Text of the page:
The arrangement additionally provides a stable funding stream to the historically African American church, allowing them to continue their mission for decades to come. When the new community opens, the church will maintain a connection, providing services to residents such as food bank and van transit to local amenities.

With so much undeveloped, church-owned land in Colorado, there’s ample opportunity to replicate this approach in other neighborhoods.

Reclaiming the Urban Fabric

As office tenants continue to flock to quality, there’s an opportunity for revitalizing the land that currently houses obsolete office stock. Infill projects that reimagine the land, either through demolition and redevelopment or innovative adaptive reuse, offer a sustainable solution for older adult housing. MGL Partners is working on one such project right now that would repurpose an outdated office building with 50 new affordable housing units for older adults in a largely residential neighborhood. Surrounded by single-family homes, this is an ideal location for housing aging parents and grandparents. 

With roughly 10 percent of Denver’s office space potentially falling into the “functionally obsolete” category, there’s both an opportunity and a need to find new uses for either the buildings or the land they occupy. Our team is keeping a close eye on these opportunities for natural infill and anticipates making additional moves toward this end in 2024.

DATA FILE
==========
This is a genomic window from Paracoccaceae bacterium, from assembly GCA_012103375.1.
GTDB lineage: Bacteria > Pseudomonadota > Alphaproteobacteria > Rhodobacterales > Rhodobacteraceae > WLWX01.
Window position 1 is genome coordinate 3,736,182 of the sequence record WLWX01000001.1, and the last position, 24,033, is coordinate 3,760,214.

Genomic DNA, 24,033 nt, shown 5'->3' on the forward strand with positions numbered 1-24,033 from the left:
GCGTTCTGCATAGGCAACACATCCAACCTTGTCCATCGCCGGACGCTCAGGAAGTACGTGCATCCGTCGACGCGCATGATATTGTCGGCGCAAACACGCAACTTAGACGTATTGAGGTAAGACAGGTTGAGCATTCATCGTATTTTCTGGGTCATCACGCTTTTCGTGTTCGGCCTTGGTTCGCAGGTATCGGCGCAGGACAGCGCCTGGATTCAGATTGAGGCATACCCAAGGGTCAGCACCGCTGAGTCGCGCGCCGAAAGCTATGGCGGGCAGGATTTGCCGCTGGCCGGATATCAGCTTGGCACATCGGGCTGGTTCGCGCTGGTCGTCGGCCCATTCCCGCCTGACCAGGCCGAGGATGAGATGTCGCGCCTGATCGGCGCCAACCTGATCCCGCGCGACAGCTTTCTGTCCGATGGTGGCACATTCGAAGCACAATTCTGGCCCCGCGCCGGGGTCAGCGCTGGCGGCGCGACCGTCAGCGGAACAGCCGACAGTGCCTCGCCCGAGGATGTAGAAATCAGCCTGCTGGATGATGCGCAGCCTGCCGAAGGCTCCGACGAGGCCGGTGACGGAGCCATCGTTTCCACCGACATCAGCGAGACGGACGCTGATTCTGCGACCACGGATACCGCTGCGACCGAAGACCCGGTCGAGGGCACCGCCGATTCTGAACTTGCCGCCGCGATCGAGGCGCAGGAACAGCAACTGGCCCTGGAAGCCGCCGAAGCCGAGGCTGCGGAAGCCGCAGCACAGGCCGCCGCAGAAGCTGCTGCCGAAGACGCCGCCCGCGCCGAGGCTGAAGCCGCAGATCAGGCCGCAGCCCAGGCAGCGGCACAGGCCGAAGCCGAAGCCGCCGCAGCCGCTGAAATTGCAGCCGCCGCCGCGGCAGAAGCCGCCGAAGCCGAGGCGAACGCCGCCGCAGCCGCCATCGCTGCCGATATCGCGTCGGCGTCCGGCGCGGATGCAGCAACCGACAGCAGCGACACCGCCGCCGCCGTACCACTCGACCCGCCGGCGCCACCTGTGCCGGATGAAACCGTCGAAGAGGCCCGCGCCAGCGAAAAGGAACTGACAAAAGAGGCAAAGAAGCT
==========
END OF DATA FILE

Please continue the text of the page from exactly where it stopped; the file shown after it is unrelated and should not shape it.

Our market fundamentals here in Colorado remain strong, and our prospects are bright, but for thousands of seniors, the future is not guaranteed. Can we, as a development community, as municipalities and as a state, bridge the gap between aspiration and reality? Can we provide thoughtfully designed, affordable housing options that will allow our parents and grandparents, neighbors and friends to age with dignity? The answer is clear: we must.